Is there an art to getting ReTweeted on Twitter? Dan Zarrella says yes and has been studying the "Science of ReTweeting" for the past nine months. Zarrella analyzed five million tweets and 40 million retweets and compared the two, noting the time of day they were tweeted and ReTweeted, which words and url shorteners were used most often, and more. Check out the results of Zarrella's study below.
Twitter’s most Suggested Users (Comprised of Famous People and News Networks) are Less ReTweetable.
Why? Their tweets are not truly engaging their community and use one way communication. BTW, Zarrella is not a fan of the idea "engage in conversations." He says it's not "actionable advice" and that tweets should be "contagious." Personally, I think the word "contagious" is a big buzz word that is thrown around by marketing people. The point is if you don't engage your audiences, you won't get ReTweeted because your tweets are boring and not providing value to followers.
Calls to Action Work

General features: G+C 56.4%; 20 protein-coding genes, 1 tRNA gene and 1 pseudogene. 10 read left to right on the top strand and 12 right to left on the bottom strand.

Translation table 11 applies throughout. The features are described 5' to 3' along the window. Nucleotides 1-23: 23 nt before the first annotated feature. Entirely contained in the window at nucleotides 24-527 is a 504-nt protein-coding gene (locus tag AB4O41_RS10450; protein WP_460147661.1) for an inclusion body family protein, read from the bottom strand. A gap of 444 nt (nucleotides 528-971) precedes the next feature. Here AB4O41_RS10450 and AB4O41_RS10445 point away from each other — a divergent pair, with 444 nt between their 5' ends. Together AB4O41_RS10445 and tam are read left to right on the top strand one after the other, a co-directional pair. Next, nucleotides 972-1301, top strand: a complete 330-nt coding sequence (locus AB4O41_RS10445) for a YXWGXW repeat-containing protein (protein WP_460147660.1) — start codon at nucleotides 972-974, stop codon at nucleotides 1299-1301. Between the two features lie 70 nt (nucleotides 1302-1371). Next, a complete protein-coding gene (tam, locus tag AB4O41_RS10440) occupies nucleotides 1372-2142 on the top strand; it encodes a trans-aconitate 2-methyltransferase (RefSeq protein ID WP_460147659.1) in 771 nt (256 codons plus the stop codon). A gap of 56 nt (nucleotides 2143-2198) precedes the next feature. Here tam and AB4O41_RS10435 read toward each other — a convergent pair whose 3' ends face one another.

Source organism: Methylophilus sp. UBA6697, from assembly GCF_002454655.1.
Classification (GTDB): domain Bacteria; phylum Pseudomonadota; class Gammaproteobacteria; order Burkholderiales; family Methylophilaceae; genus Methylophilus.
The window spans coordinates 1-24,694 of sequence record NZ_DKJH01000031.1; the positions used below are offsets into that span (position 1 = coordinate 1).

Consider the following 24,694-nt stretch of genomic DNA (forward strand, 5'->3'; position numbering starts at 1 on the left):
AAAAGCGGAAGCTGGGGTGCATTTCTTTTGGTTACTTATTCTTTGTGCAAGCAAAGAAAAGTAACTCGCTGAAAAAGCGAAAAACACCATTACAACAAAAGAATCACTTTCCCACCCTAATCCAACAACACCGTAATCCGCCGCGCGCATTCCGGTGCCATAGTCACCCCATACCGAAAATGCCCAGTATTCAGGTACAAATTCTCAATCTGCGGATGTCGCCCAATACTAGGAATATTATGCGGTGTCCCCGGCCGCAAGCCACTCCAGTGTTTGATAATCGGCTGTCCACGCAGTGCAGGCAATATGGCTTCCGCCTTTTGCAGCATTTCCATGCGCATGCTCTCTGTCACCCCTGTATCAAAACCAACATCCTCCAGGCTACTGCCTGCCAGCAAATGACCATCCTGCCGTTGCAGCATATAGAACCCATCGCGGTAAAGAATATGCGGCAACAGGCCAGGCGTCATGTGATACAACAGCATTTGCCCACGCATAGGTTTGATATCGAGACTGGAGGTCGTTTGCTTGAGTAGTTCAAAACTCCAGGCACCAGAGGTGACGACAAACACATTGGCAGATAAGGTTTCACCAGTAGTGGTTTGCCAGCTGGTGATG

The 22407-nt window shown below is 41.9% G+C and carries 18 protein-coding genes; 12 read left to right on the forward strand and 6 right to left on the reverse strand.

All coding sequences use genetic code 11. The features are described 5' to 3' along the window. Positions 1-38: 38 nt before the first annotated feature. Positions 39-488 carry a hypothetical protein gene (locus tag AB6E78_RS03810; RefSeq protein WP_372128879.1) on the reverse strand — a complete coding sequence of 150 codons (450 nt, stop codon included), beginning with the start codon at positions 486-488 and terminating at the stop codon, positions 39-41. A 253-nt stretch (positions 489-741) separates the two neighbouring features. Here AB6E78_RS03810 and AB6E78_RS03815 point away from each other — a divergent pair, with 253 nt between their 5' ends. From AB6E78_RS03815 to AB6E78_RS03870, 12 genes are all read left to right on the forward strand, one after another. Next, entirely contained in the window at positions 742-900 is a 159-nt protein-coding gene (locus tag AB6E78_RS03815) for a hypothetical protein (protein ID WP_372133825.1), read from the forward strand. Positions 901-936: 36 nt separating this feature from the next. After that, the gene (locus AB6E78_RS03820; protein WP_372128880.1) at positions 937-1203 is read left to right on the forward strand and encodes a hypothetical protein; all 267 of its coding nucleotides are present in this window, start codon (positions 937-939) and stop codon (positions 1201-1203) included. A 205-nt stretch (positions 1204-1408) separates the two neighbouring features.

- “Please ReTweet this” are very ReTweetable. Be strategic though. Don’t always tweet something and tag on please ReTweet. It should be timely, special, etc.
- “New Blog Post” followed by what post is about is ReTweetable.
Short Tweets Are Best
Since you only have 140 characters to tweet – short words perform better than longer words in generating RT’s.
Use Proper Nouns
Many ReTweets use nouns, proper nouns and 3rd-person verbs. This suggests that headline based Tweets such as "Frogloop Launches Social Networking Calculator"--are more likely to go viral.
ReTweeting Occurs more Frequently Between 3PM and 12AM.
Monday’s and Fridays’ are the most ReTweetable days.